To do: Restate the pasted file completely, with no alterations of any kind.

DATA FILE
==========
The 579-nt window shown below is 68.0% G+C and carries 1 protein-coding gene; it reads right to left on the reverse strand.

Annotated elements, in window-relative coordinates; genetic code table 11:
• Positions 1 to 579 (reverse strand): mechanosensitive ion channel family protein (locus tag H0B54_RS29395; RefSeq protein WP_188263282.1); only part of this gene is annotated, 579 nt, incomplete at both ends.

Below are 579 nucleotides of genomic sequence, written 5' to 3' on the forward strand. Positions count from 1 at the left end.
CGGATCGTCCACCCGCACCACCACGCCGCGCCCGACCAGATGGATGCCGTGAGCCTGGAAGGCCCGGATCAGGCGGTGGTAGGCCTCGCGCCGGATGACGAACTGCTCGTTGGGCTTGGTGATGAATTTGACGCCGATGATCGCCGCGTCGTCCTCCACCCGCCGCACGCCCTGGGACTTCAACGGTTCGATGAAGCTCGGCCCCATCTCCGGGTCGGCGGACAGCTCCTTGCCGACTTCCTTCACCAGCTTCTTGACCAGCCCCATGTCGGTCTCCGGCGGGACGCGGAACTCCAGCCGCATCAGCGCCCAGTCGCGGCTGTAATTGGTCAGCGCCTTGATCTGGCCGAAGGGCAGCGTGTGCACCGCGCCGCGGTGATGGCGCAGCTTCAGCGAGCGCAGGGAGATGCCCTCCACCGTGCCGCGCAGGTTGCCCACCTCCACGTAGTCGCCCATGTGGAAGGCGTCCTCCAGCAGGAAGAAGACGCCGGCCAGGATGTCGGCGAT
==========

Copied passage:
The 579-nt window shown below is 68.0% G+C and carries 1 protein-coding gene; it reads right to left on the reverse strand.

Annotated elements, in window-relative coordinates; genetic code table 11:
• Positions 1 to 579 (reverse strand): mechanosensitive ion channel family protein (locus tag H0B54_RS29395; RefSeq protein WP_188263282.1); only part of this gene is annotated, 579 nt, incomplete at both ends.

Below are 579 nucleotides of genomic sequence, written 5' to 3' on the forward strand. Positions count from 1 at the left end.
CGGATCGTCCACCCGCACCACCACGCCGCGCCCGACCAGATGGATGCCGTGAGCCTGGAAGGCCCGGATCAGGCGGTGGTAGGCCTCGCGCCGGATGACGAACTGCTCGTTGGGCTTGGTGATGAATTTGACGCCGATGATCGCCGCGTCGTCCTCCACCCGCCGCACGCCCTGGGACTTCAACGGTTCGATGAAGCTCGGCCCCATCTCCGGGTCGGCGGACAGCTCCTTGCCGACTTCCTTCACCAGCTTCTTGACCAGCCCCATGTCGGTCTCCGGCGGGACGCGGAACTCCAGCCGCATCAGCGCCCAGTCGCGGCTGTAATTGGTCAGCGCCTTGATCTGGCCGAAGGGCAGCGTGTGCACCGCGCCGCGGTGATGGCGCAGCTTCAGCGAGCGCAGGGAGATGCCCTCCACCGTGCCGCGCAGGTTGCCCACCTCCACGTAGTCGCCCATGTGGAAGGCGTCCTCCAGCAGGAAGAAGACGCCGGCCAGGATGTCGGCGAT